This is a project of neighborhood and life, of interior and street, of little and much, of the joy and dignity that can be in a color and of the importance of finishing the works well, no matter how tight the budgets and economic Materials employed. It is signed by a couple of careful architects: Anna and Eugeni Bach. And it is located in the old center of the Horta neighborhood, northeast of Barcelona.
Here everything is small: the three floors —one per floor—, the building itself, the plot squeezed between two party walls and even the narrow streets where the property is located. And yet everything is magnified by the care put into design and construction. It is not true that construction is not the responsibility or achievement of architects. They design so that buildings are constructed more or less easily. They decide, when they can, which materials will adapt to the budget, will stand the test of time and will better accompany the lives of those who inhabit the flats. They too decide how the house will look on the street. The facade will give dignity, identity and a sense of belonging to the inhabitants. The internal, flexible organization will give them freedom, multiply the light and require them to be more orderly. The distribution, in rooms with a trapezoidal floor plan, will leave room for the large and will include an area where the small will fit.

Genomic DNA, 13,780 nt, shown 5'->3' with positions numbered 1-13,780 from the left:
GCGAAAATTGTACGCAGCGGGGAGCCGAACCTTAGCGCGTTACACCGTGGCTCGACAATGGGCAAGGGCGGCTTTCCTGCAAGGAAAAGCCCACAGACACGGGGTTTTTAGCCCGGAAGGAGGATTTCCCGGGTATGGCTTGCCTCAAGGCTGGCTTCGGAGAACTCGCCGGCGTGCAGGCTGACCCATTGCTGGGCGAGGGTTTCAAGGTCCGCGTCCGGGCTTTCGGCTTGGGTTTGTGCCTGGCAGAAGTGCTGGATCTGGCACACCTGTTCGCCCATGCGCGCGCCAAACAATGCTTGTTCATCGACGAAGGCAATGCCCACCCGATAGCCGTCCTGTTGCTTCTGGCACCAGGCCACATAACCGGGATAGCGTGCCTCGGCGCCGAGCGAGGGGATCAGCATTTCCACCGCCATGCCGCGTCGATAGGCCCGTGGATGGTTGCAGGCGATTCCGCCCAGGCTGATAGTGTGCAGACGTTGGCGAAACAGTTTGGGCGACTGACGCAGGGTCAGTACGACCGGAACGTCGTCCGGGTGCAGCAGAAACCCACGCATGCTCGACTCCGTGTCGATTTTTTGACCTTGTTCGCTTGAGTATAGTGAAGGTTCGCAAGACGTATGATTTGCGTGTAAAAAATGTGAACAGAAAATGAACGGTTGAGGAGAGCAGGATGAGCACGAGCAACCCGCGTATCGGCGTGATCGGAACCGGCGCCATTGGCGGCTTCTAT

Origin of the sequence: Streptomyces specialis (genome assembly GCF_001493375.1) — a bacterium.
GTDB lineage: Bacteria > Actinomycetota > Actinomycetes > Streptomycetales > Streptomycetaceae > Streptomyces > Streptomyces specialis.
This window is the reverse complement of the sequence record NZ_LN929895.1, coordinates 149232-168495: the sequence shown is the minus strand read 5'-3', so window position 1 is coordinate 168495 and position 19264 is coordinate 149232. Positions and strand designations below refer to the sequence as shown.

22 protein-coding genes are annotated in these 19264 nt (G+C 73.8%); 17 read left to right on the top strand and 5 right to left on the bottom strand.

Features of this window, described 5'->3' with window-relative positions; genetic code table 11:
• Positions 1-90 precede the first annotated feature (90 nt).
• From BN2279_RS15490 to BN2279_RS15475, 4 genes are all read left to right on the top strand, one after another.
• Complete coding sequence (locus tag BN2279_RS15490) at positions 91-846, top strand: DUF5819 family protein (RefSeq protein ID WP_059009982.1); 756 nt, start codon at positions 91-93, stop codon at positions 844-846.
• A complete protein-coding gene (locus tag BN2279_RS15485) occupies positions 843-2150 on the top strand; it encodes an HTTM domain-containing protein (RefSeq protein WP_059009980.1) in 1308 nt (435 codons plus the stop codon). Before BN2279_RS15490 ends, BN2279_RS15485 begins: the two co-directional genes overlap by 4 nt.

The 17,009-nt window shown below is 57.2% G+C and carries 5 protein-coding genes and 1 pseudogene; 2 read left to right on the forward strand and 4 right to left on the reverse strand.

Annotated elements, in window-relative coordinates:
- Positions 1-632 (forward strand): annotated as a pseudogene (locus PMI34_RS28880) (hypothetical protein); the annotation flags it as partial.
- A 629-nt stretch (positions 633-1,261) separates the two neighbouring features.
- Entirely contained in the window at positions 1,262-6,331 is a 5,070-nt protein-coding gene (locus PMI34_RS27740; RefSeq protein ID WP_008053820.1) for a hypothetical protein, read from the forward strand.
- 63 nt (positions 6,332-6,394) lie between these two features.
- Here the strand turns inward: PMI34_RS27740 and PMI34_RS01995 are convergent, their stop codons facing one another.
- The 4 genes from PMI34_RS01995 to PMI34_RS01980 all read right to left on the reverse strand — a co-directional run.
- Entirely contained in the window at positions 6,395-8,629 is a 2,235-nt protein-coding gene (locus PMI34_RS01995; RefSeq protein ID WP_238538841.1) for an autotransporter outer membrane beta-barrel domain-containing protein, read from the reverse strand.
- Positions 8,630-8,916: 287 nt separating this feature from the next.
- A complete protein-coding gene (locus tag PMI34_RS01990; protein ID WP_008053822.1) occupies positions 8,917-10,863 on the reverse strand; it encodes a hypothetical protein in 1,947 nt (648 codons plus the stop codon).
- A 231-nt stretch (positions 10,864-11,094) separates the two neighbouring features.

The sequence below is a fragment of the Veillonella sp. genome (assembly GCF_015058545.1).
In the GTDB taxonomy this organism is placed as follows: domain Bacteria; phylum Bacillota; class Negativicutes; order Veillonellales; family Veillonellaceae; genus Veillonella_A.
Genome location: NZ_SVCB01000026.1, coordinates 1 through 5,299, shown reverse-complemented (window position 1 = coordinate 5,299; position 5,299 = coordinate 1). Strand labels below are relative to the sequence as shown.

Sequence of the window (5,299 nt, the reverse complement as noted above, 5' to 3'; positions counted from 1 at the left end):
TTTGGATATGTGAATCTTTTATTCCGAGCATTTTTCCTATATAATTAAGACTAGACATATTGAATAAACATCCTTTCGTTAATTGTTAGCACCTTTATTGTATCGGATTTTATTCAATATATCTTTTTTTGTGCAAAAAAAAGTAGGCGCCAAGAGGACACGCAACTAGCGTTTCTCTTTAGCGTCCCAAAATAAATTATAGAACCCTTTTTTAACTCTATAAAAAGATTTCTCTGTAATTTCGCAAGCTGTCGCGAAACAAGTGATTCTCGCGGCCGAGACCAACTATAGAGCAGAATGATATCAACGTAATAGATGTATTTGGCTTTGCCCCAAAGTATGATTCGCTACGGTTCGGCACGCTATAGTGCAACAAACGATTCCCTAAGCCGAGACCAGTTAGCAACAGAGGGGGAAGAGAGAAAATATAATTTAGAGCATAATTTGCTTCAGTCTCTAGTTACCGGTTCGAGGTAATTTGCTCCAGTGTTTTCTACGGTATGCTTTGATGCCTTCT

The architects explain that the first thing they thought about was the double dialogue that the neighborhood demands —with its history and character— and contemporary architecture —with its materials, its cleanliness and its tendency to simplify. By keeping the façade with the usual holes, elements and proportions of the neighborhood – balconies, shutters, baseboards or stucco – history was respected. Taking care of the details, simplifying the elements and coloring them, updated that tradition. One of the balconies escapes from the perimeter of the façade to also speak with the only neighboring farm that “does not comply with the rules of good neighborliness”, indicate the designers. That balcony from the roof, brings that common space closer and announces it to the neighbors.
The 40-square-meter houses are organized around a central space. There comes the staircase and there are the bathroom and the kitchen. The living room and bedroom have natural light from the facade and from a block patio. As both rooms are the same size, the flats can be shared, as students, or allow deciding where to sleep (overlooking the street or collected indoors) and where to locate the living room (indoors without noise or with the street entering through window). “In the end, adding the different combinations, we get seven ways of living in three houses.” It is the Bach way of adding, a couple who, with little, manage to multiply.